When it comes to the power of identity, who gets to decide, title and name another?
Is it another who has the authority to define us — or is it ourselves?
Is a Nation entitled to name (or to determine) the identities of those from another Nation?
Lastly, how is the term “Aboriginal,” the term’s purpose, and its effect of the term situated within the Canadian State?
Does the term “Aboriginal” truly define us as a State-created concept to which we’ve been assigned — and what is the difference?
Beyond the boxes and checkmarks: A comfortable surrender
By birth, by descendancy, by Nationhood, and (equally as crucial) by assertion — I am Anishinaabe.
Setting aside a plastic-laminated card somewhere in the recesses of a wallet that demonstrates the audacity and entitlement of Indian Affairs (now Aboriginal Affairs) to tell me that they (and Canada) “approve” that I am a “Certified Indian,” my assigned identity is “Aboriginal.”
It’s a term that has been assigned to me by Canada, though I had no say in the matter.
I see it repeated, acknowledged, and accepted everywhere.
Businesses and Holidays. Organizations and Celebrations. School offices and University departments.
Each time I fill out one of a variety of applications, the term is there for me to scribble a checkmark.
When I assist to secure funds for a project, I am to choose the term for it to be considered a legitimate request.
I check it. I select it.
I’ve learned to identify with it.
I’m conditioned to it.
Often, I’ve internalized it.
But lately, I question if we are empowered or disempowered by this term and this assigned title –and if it permeates and weakens our identity.
Not the term in itself, but by all matters, machinery, and meaning (explicitly and implicitly) implied by the assignment of the title onto us by Canada, the acceptance of it on our part, and all that comes with such uncritical acceptance and internalization.
These thoughts and words are not meant to disregard or devalue any assertion (nor any acceptance) by even a single one of my Brothers or Sisters who align themselves with the term.
However, these thoughts are poised to serve as a pause, a step backward, a glance, a critical eye, and perhaps another vantage point of Canada’s Aboriginal project and what it may mean in the long run — regardless how inviting, comfortable, or genuinely acknowledging it may appear in the short term.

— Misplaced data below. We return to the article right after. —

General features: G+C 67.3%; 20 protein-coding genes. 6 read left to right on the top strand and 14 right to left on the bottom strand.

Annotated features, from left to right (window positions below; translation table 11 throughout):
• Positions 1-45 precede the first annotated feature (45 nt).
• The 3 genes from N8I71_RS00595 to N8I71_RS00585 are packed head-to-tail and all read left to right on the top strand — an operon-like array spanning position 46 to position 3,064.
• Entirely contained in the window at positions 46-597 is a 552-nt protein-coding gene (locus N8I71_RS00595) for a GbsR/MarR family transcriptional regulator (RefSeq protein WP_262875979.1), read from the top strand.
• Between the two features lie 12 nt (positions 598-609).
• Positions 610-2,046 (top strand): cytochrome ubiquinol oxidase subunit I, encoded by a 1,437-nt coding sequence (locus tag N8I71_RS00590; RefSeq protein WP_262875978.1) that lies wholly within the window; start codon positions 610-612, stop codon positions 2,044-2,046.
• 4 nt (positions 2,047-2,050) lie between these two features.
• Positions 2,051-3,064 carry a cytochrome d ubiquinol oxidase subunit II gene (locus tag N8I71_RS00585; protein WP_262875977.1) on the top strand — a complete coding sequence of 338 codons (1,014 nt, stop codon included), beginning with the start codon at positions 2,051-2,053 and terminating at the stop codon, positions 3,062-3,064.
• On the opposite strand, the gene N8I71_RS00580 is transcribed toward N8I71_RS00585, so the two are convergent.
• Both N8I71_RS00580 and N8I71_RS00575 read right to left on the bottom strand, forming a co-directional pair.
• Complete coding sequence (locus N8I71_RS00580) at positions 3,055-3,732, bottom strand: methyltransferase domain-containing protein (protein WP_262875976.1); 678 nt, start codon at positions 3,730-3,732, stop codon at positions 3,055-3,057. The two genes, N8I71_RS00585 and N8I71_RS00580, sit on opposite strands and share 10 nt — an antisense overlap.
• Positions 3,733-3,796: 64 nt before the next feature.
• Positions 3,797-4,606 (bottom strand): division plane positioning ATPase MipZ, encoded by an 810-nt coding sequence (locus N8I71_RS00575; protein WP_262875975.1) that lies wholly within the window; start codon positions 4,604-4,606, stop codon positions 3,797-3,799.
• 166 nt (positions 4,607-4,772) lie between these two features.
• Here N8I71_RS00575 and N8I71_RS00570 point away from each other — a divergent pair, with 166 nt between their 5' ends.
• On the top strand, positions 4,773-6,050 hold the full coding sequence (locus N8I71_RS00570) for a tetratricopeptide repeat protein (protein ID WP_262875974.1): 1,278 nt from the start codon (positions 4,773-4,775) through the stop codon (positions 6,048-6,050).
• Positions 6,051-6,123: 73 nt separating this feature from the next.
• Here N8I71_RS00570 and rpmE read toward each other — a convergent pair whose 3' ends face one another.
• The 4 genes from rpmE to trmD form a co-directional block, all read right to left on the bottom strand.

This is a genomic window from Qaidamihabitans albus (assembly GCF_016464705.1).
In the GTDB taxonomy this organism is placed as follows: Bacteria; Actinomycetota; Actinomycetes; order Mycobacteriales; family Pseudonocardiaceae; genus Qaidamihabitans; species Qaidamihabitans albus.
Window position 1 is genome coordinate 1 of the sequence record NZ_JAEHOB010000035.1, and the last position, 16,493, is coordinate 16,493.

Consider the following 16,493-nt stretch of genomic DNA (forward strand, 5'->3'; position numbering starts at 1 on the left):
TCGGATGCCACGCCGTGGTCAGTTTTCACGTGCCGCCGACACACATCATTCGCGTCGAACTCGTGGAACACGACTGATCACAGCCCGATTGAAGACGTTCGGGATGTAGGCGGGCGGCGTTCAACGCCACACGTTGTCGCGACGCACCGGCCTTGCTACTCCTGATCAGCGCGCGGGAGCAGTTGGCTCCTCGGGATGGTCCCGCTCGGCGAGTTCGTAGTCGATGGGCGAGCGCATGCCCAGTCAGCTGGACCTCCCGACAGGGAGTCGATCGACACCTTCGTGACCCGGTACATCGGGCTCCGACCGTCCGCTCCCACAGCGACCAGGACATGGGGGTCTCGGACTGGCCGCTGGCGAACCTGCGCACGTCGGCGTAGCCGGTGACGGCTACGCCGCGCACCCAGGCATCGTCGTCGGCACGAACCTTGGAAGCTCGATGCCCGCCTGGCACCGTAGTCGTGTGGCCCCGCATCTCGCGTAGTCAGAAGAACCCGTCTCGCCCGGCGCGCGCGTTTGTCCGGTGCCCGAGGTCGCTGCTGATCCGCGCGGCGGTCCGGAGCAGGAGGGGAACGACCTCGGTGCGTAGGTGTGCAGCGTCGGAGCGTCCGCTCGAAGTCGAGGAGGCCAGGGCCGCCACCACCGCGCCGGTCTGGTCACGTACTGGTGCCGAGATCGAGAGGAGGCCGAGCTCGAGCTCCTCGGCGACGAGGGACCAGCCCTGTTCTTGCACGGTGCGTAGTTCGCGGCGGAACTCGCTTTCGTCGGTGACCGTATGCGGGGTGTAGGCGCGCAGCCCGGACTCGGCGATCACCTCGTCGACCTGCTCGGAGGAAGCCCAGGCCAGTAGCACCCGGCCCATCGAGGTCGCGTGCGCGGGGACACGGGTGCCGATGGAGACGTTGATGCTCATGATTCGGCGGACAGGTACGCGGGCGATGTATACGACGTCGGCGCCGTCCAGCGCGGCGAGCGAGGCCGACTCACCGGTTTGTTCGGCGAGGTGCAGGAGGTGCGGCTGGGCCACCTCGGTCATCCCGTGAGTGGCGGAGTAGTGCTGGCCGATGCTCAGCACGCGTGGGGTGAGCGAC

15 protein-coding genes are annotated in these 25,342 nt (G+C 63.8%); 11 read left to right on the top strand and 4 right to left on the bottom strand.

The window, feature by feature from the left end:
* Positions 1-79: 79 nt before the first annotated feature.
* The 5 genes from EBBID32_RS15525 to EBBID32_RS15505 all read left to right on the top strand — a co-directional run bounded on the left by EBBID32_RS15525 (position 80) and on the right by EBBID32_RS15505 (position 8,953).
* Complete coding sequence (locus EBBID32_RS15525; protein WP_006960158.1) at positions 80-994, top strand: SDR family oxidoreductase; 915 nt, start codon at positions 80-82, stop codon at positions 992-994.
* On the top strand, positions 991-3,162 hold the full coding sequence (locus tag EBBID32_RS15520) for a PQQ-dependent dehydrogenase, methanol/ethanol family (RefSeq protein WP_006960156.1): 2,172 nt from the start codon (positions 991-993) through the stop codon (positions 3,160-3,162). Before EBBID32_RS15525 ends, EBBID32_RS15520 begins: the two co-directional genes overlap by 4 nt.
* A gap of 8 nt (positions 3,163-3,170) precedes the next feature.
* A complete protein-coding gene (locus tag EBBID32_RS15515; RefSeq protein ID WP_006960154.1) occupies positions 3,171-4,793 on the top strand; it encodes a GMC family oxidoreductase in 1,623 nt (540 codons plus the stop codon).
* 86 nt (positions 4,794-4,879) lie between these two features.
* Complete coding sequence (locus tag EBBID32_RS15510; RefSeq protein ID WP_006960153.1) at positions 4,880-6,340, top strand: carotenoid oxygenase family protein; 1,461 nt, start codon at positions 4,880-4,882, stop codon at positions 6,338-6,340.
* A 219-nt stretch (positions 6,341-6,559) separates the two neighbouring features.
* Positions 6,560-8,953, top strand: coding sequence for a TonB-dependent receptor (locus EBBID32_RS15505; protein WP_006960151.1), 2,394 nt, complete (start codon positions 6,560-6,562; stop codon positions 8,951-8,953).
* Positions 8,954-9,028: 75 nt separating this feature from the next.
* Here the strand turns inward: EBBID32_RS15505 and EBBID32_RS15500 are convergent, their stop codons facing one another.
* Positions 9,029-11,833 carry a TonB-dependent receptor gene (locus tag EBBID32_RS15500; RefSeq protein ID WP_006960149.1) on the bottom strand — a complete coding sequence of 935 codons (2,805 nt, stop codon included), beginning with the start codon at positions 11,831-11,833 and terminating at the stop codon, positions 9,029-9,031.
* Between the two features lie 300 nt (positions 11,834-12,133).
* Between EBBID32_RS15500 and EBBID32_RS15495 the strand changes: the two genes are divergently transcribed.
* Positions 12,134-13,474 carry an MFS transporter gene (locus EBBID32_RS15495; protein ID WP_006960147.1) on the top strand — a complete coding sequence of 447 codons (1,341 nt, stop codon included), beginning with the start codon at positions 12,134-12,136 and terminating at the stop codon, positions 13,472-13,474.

Look deeper, as it is not a neutral term.
Look behind the words as words have meaning.
Words have a life.
And words have power.
Rethinking the source
Our terms for ourselves such as Anishinaabe, Sto:Lo, and Mík’maq (among countless names of Nations of our people) are generated, determined, cultivated, shaped and maintained by the People and communities ourselves.
They are generated through ceremony, founded in worldview, anchored to territory and spirituality, teachings, languages, and are central to identity. In turn, the assertion, usage, and continuation of each Nation revitalize and resurge a firm acknowledgement of identity, ceremony, worldview, and language.
These very sources define our Nations themselves.
Based in all its dynamics, every assertion of our true Nation names are regenerative of identity.
However, the sources of the term “Aboriginal” are both Canadian courts and Canadian lawmakers, defined by colonial language and English terminology, without regard to (or acknowledgement of) the rooted importance of distinct ceremony, worldview, or our generated assertions and what they are built upon.
If internalized, does this assigned term (placed upon us) regenerate indigenous identity or does it deplete it over time — moving from substance with spirit to fragile shell?
Rethinking the dynamics
Our terms for ourselves such as Anishinaabe, Sto:Lo, and Mík’maq (among countless names of Nations of our people) each acknowledge the distinctiveness, dynamics, variability and unique features of each our Nations and identities.
Each are different, distinctive and are all founded in (and through) our ceremonies, worldviews, teachings, spirituality, languages, and are regenerative.
The distinctive and dynamic features of each of our Nations replenish our identities as long as the Nations stand, externally and internally to each of us, and each are tied to our land, our territories, and spaces that define, sustain, maintain, and support our true identities.
In and of itself, the term Aboriginal does not acknowledge (linguistically or implicitly) the distinctiveness, dynamics, variability, or unique features of our Nations and identities.
Rather, it generalizes, homogenizes, and placed us all under a one-size-fits all “umbrella term.”
It is not tied to land, territories, and spaces that define, sustain, maintain, and support true identities generated from communities (and regenerated from acknowledgement and assertion).
In such ways, assimilative and corrosive dynamics upon distinct Nations ring true by the internalization and increased usage of the term when it outweighs all that we spoke and all that came before.
Very truly, it is the distinctive dynamics and differences, tied to Spirit, that function as central pillars and support columns to our Nations.
Rethinking diluted nationhood